Many people we meet during our careers begin as business associates and become good friends. Such was the case with two former PMA board members who passed away last year–Gene Booth and Ron Mazzola.
Gene served on one of the early PMA boards, and there was no job too big or too small for him to undertake. Whenever we needed someone for a project, Gene stepped in. He was the epitome of the PMA member at that time, a very small (one-book) publisher.
His background was in journalism, and he was always interested in the quality inside the book. After leaving the PMA board, he (like many other former board members) stayed actively involved in PMA projects and served as a judge for various categories of Benjamin Franklin Awards. His comments to the participants were always helpful, and the word that comes to mind most often when I remember Gene is encouragement. He and his wife, Dabney, adopted a child when Gene was first on the board, and his greatest desire was to see her grow into adulthood, which he was able to accomplish. I will always see his gentle smile and hear his great chuckle.
Without Ron Mazzola, there never would have been a Publishing University or a Benjamin Franklin Awards party. Years and years ago–when we were hoping our membership would reach 100–Ron called our office and said that his company, McNaughton & Gunn, would like to host a get-together for PMA to help us attract more publishers. So that year at the ABA (now BEA) Convention, which was in San Francisco, we rented the top floor of a hotel where many of us were staying. The room was huge. It was used as a dance studio during the day and had a magnificent view of the city, but it did have limitations–a single elevator to reach this location, only two bathrooms, and no kitchen or food preparation facility. No problem, we thought. How many would really show up to this party when so many other things were happening at the same time?
Attracting Our First Crowd
Ron went out and found the best caterers San Francisco had to offer. That was Ron. He always found and enjoyed the best. The caterers prepared lots of wonderful finger food and brought cases of wine. At 5 p.m., not knowing if anyone would come, I arrived at the hotel.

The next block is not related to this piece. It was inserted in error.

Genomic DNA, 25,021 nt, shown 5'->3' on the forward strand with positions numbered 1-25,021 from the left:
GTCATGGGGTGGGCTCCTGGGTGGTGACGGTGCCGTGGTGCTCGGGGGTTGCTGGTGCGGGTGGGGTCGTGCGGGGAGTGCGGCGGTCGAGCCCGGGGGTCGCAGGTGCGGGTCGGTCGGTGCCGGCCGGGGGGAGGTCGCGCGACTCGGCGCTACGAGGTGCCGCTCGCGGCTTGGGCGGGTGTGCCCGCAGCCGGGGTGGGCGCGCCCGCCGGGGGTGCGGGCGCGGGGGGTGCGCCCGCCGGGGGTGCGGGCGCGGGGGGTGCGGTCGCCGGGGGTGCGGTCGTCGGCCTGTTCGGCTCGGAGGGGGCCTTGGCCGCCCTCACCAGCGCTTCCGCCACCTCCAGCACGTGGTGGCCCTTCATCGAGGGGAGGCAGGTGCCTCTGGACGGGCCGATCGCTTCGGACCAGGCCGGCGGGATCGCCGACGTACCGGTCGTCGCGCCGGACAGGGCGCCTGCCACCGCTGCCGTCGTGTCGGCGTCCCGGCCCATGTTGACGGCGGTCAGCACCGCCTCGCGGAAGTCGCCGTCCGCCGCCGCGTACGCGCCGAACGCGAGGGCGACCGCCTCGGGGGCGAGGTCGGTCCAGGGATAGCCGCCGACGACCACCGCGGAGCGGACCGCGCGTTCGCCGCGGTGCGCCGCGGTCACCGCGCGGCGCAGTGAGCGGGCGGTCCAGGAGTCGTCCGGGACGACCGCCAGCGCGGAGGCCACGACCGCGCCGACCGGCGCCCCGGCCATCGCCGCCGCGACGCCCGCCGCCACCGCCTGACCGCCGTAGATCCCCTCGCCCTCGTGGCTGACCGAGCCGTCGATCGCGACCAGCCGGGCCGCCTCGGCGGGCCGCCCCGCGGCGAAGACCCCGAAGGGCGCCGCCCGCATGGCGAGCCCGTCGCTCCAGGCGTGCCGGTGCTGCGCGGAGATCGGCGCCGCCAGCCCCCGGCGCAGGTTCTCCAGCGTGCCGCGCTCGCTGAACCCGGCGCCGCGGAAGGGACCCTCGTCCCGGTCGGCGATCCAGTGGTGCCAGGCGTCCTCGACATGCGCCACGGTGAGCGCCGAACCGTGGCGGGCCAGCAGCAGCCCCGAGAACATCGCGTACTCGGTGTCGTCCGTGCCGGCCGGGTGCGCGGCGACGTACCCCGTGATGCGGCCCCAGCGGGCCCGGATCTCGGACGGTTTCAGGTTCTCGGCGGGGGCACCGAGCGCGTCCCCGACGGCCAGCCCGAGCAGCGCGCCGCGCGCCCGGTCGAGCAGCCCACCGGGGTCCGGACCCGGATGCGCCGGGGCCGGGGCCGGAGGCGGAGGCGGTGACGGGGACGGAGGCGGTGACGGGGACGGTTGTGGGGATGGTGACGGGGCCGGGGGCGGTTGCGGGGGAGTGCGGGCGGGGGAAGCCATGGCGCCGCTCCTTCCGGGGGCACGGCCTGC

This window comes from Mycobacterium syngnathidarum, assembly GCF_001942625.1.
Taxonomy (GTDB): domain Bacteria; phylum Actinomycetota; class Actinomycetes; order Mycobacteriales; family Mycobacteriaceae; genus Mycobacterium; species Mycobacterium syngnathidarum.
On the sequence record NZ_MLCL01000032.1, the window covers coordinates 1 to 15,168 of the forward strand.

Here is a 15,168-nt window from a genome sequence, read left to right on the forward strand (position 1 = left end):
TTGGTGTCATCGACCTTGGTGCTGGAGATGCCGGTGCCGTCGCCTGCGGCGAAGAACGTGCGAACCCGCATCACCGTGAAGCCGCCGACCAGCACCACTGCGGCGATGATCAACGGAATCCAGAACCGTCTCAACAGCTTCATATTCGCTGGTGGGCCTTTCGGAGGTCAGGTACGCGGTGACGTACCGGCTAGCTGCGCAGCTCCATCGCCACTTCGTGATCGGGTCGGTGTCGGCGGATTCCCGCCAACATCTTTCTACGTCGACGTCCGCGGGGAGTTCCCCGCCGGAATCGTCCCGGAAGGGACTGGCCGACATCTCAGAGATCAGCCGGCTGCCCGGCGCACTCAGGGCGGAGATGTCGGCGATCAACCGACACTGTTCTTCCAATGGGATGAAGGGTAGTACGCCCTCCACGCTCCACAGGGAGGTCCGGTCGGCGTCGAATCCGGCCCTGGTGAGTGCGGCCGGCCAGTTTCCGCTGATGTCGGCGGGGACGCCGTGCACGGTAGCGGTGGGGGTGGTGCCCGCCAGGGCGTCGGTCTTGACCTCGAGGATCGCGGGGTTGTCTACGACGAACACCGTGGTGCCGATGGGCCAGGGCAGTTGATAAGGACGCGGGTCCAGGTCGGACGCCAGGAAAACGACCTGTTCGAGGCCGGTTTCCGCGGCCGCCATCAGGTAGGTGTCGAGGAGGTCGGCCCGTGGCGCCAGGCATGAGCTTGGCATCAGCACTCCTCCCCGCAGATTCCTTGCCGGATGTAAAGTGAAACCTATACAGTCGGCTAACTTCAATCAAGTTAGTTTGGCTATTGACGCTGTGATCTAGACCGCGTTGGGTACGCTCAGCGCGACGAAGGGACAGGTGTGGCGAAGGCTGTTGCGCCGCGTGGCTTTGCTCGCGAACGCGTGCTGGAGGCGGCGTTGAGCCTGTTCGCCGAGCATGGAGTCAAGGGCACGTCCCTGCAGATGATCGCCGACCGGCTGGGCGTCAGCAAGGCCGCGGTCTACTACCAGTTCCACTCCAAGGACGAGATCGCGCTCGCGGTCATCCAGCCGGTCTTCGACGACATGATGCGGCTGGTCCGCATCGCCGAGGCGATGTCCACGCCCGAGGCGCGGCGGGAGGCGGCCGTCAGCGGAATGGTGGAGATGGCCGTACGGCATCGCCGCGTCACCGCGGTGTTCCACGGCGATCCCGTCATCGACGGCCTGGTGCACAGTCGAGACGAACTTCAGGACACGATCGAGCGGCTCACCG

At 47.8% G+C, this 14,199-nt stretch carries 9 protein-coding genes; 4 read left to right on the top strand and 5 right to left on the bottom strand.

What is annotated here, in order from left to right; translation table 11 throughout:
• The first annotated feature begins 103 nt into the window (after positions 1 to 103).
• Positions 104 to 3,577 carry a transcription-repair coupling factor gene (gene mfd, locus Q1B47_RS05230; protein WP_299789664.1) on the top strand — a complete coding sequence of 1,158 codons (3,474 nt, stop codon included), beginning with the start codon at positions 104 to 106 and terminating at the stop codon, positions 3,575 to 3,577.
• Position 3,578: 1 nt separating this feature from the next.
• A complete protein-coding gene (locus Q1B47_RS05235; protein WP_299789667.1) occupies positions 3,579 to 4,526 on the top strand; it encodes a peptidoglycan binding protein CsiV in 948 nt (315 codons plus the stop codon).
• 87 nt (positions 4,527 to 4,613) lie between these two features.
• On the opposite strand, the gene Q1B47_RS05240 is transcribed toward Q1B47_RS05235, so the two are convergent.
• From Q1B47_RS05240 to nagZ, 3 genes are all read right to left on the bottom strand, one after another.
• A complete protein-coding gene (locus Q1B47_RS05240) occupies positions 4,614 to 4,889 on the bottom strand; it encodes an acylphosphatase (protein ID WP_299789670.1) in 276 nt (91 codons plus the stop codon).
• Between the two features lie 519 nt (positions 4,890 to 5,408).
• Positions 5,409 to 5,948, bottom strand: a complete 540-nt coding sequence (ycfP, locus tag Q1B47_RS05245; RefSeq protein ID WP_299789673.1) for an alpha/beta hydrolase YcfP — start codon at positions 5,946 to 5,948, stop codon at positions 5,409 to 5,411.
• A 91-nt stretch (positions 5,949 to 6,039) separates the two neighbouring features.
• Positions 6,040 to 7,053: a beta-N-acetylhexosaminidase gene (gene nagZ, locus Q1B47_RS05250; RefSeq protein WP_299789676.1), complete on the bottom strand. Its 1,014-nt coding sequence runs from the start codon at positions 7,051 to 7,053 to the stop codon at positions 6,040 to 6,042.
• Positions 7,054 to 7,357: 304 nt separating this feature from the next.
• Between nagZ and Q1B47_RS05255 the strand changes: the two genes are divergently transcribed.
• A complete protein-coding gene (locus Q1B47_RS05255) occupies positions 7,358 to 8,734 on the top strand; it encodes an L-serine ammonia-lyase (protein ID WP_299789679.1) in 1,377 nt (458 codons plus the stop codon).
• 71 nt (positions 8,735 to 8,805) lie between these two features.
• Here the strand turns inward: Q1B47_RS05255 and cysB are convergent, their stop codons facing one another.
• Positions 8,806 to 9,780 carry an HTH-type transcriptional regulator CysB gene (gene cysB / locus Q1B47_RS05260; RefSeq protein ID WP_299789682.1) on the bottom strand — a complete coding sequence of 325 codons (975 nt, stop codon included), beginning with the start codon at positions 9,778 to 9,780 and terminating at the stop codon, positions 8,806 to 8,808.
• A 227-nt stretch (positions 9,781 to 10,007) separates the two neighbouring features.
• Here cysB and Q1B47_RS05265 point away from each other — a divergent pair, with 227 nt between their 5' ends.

There was a line of people waiting in the lobby for the elevator to the roof. Still, I never imagined they were all coming to our party. When I got on the elevator and the only button pressed was Penthouse, I should have gotten a clue. As the doors of the elevator opened, I saw countless people munching and drinking away. The caterers were over in the corner discussing something with Ron. It turned out they were saying that they didn’t think they had enough food if people continued to crowd in at the same pace. I suggested they cut all the finger foods in half and see what happened. Well, we ran out of food, ran out of wine; the doors to the elevator kept on opening and disgorging throngs of people.
That year, the PMA booth giveaway was a case of California wine a day. I still had three cases downstairs in my room, which I delivered to the caterers after they ran out. Since two bathrooms weren’t doing the job, many of us who were staying at the hotel opened our rooms, and those bathrooms were put into use. No one minded the crowds, the lack of food or wine, or the trek to the bathrooms. At last independent publishers had a place to meet, chat, and share information with one another. And Ron was in his glory as our host. This event continues thanks to Ron and his company, its sole sponsors for many years.
When I talk to people about Ron, each of us has at least one special and funny story that we remember. One of mine is this. During a board meeting in Arizona, Ron, an avid and good golfer, insisted that Terry and I go golfing with him at the end of the board meeting. He wanted to have a real match of guys against girls. The only other female on the board at that time who had even held a golf club was Amy Mascillino, then of Quality Books. Her golf ability was a bit limited–to miniature golf–but Ron insisted she join us.
He said he and Terry would challenge Amy and me to a match on an 18-hole links course, with the stakes being our best ball against their worst ball. Amy came hobbling up to the tee in some weird shoes that didn’t fit, with rented clubs that were larger than any she had ever played with before (actually, she had never played with any club except a putter), but radiating determination to win. When Ron announced the bet, the starter, who was standing by the tee, looked at the determination in my eyes and Amy’s and said, “Gentlemen, I don’t think you’re going to fare well in this match.” He was right!
Ron, being the true gentleman he always was, paid up with a smile. That is the memory that’s etched into my mind forever, Ron’s incredible, toothy, genuine smile.
We will always miss both Ron and Gene, but we will always have the gifts they gave us, and I encourage everyone who attends this year’s Awards program or Publishing University to share their stories about these two great gentlemen with me and with each other.